Kimbo Slice: The Exploitation of an Elite (XC) Fighter?

Mackenzie KraemerSenior Analyst IJune 2, 2008

I don't know what to think about Elite XC and CBS' contract.

That's probably not the best way to begin an article, but I'm really at a loss. Kimbo Slice and Elite XC as an organization both got their money. CBS got their Saturday night ratings boost, which obviously meant that enough fans are interested in Slice.

But while everyone got their money, the final product was sorely lacking, leading to the question: is exploiting Kimbo Slice going to help or hurt MMA as a whole?

First, let's get one thing out of the way. Sure, some viewers may have watched the fight because they were fight fans wanting to watch the event as a whole, but the vast majority of people wanted to see Kimbo Slice. That's what CBS, ESPN, and every other media outlet focused their entire attention on.

Be honest, had you ever heard of Robbie Lawler, Scott Smith, or Brett Rogers?

If the answer is yes, you're enough of an MMA fan that you would have watched anyway.

For the casual viewer, this was all about Kimbo—the scary, fierce, Internet bare-knuckled brawler who went from rags to riches, parlaying YouTube clips to getting on the cover of ESPN the Magazine and starring in the main event of CBS's "Saturday Night Fights."

There was one problem: Slice simply isn't that good.

He can punch and brawl with the best of them, but the fact is if Slice were a great fighter, he would be in a real league, not the MMA delinquent league that is Elite XC. He was set up to fight a tomato can in James Thompson and his cauliflower ear.

And Thompson almost (and perhaps should have) won.

I disagree with those who believe the fight was rigged, but it would have been a disaster if Slice had lost. Thompson had lost six of his last eight fights coming in, but he dominated Slice with his ground game—especially in the end of round 2, where the fight could have been stopped.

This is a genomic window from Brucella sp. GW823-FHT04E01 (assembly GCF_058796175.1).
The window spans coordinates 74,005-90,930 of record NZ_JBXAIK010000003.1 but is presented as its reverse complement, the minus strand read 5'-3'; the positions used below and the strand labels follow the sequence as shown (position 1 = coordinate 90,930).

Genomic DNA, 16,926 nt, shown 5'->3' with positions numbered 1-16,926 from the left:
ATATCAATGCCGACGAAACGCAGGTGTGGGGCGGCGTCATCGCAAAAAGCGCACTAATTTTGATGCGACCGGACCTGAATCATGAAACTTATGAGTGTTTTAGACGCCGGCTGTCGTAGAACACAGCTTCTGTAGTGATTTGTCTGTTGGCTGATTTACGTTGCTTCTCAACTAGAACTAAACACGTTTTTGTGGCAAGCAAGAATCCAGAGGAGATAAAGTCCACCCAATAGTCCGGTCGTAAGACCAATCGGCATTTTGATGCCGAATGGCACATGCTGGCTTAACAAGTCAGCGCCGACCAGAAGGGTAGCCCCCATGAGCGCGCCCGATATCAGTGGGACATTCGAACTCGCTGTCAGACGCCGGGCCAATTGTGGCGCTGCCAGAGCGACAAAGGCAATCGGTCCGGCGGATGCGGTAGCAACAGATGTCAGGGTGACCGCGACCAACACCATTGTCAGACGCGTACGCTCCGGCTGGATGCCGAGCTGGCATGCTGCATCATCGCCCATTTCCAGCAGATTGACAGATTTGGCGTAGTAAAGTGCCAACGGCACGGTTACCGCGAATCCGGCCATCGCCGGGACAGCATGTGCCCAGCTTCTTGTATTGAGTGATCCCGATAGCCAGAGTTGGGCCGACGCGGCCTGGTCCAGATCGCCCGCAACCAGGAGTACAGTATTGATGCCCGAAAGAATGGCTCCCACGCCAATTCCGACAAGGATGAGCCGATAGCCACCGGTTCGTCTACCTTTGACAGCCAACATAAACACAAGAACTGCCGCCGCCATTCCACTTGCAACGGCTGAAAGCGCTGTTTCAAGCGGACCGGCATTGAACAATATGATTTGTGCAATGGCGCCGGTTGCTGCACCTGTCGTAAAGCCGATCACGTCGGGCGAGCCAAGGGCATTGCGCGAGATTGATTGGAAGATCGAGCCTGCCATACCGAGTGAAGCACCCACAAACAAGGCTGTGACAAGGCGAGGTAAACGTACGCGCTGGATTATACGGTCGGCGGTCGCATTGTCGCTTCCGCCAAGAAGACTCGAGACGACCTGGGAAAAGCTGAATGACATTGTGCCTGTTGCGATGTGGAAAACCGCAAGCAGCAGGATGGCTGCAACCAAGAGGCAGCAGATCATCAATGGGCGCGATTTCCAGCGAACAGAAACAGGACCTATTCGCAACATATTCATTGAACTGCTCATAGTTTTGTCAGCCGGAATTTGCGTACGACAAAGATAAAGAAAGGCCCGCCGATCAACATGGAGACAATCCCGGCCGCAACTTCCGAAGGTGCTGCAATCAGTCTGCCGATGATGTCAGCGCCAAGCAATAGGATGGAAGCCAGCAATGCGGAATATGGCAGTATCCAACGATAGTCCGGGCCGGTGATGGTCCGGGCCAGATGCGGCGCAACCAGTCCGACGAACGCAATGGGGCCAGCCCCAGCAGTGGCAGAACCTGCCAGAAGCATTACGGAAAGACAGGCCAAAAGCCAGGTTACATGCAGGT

Kimbo was able to launch a haymaker on his ear, causing heavy bleeding, and the fight was stopped after he landed a few more unimpeded punches to the face. Thompson was so upset with the result that he shoved the referee.

I can't believe that the fight was rigged—but with the fireworks, drawn out introductions, and the end result of that fight and a few others made it as similar to WWE as possible. That's a comparison MMA needs to distance itself from as much as possible.

Don't blame Kimbo. He did win the fight, making him 3-0 in his career. One wonders how long he can last before the public demands him take on a real fighter, someone who would destroy him right now inside the ring (or octagon).

He has time to train and get better; after all, he is still only an MMA novice, but hype can only last so long. At some point, real results need to follow. Hawaii had an undefeated regular season with a hyped up offense, but when they played Georgia, they did not stand a chance.

Slice is striking while the iron is hot, and he should. CBS wants ratings, and they got them, and enough casual fans are watching where there must be some interest. He's marketing himself very well, even if it doesn't help the image many portray of MMA as a brutal sport.

In his own words, "I consider myself an up-and-coming, intelligent black businessman." And like any good businessman, he's taking advantage of his newfound fame as best he can.

But one wonders how long his fame will last, and how long people will keep watching. Early returns were very good, but the people likely will want more, and the jury is still out to see if Slice can help.

Either way, if you're a casual fan just being introduced to fighting, watch Wanderlei Silva, BJ Penn, or Georges St-Pierre. All have their own charisma with real well-rounded fighting ability.

Elite XC is second-rate fighting, and Kimbo Slice is no exception. But as long as Dana White wants total control, that's what we'll continue to see in primetime—Elite XC instead of elite fighters.

Don't get me wrong, Slice has some talent, and he will improve as he trains more and gets in better shape. But at 34 years old and little background in most mixed martial arts disciplines, it's hard to see Slice ever coming close to living up to his immense hype.

He's being set up to eventually fail, but even that will eventually be compelling TV in its own right, just as it is now watching him beat up tomato cans.

As long as fans recognize Elite XC and Kimbo Slice for what they are, the sport will continue to grow. But if Slice becomes the face of the sport among casual fans, MMA could see a major setback, something detractors believe might happen.

Either way, the fight made viewers want more. They will get more Slice, but will it be more of the same? Or will Slice win again, grow as a fighter, and build upon his fame and take steps to being a real fighter?

Elite XC put all its chips in his basket, and they desperately need him. If/when he fails or loses, Elite XC will go back to Showtime, and the best UFC fighters will hopefully get the recognition they deserve from casual fans.